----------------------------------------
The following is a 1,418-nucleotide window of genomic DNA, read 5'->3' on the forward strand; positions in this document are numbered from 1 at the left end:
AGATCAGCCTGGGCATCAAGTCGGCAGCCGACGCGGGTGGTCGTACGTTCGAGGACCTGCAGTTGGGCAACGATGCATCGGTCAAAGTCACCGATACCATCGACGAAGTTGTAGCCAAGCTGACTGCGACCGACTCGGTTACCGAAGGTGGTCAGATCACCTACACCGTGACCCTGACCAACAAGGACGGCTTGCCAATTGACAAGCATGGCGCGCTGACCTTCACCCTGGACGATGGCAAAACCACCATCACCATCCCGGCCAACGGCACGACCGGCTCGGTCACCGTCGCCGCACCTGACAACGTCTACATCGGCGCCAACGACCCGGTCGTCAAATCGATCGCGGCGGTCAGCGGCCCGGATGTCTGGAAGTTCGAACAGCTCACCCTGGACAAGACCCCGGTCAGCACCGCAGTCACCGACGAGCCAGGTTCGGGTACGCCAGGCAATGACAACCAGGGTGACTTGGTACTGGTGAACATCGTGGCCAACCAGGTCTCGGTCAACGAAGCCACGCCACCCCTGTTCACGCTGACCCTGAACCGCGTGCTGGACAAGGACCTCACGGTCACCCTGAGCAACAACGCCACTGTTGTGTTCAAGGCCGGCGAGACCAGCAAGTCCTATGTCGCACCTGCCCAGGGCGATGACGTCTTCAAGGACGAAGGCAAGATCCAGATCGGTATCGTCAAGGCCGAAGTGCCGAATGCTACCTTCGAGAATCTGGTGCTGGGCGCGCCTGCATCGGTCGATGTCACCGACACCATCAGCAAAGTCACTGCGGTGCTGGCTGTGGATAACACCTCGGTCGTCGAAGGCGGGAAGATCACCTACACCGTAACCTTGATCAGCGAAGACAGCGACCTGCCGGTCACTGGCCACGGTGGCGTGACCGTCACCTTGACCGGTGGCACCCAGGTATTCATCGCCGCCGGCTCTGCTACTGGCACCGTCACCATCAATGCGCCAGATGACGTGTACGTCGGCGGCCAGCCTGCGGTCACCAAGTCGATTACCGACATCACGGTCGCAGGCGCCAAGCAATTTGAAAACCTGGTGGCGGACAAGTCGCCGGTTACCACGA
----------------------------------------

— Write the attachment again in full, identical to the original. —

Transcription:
The following is a 1,418-nucleotide window of genomic DNA, read 5'->3' on the forward strand; positions in this document are numbered from 1 at the left end:
AGATCAGCCTGGGCATCAAGTCGGCAGCCGACGCGGGTGGTCGTACGTTCGAGGACCTGCAGTTGGGCAACGATGCATCGGTCAAAGTCACCGATACCATCGACGAAGTTGTAGCCAAGCTGACTGCGACCGACTCGGTTACCGAAGGTGGTCAGATCACCTACACCGTGACCCTGACCAACAAGGACGGCTTGCCAATTGACAAGCATGGCGCGCTGACCTTCACCCTGGACGATGGCAAAACCACCATCACCATCCCGGCCAACGGCACGACCGGCTCGGTCACCGTCGCCGCACCTGACAACGTCTACATCGGCGCCAACGACCCGGTCGTCAAATCGATCGCGGCGGTCAGCGGCCCGGATGTCTGGAAGTTCGAACAGCTCACCCTGGACAAGACCCCGGTCAGCACCGCAGTCACCGACGAGCCAGGTTCGGGTACGCCAGGCAATGACAACCAGGGTGACTTGGTACTGGTGAACATCGTGGCCAACCAGGTCTCGGTCAACGAAGCCACGCCACCCCTGTTCACGCTGACCCTGAACCGCGTGCTGGACAAGGACCTCACGGTCACCCTGAGCAACAACGCCACTGTTGTGTTCAAGGCCGGCGAGACCAGCAAGTCCTATGTCGCACCTGCCCAGGGCGATGACGTCTTCAAGGACGAAGGCAAGATCCAGATCGGTATCGTCAAGGCCGAAGTGCCGAATGCTACCTTCGAGAATCTGGTGCTGGGCGCGCCTGCATCGGTCGATGTCACCGACACCATCAGCAAAGTCACTGCGGTGCTGGCTGTGGATAACACCTCGGTCGTCGAAGGCGGGAAGATCACCTACACCGTAACCTTGATCAGCGAAGACAGCGACCTGCCGGTCACTGGCCACGGTGGCGTGACCGTCACCTTGACCGGTGGCACCCAGGTATTCATCGCCGCCGGCTCTGCTACTGGCACCGTCACCATCAATGCGCCAGATGACGTGTACGTCGGCGGCCAGCCTGCGGTCACCAAGTCGATTACCGACATCACGGTCGCAGGCGCCAAGCAATTTGAAAACCTGGTGGCGGACAAGTCGCCGGTTACCACGA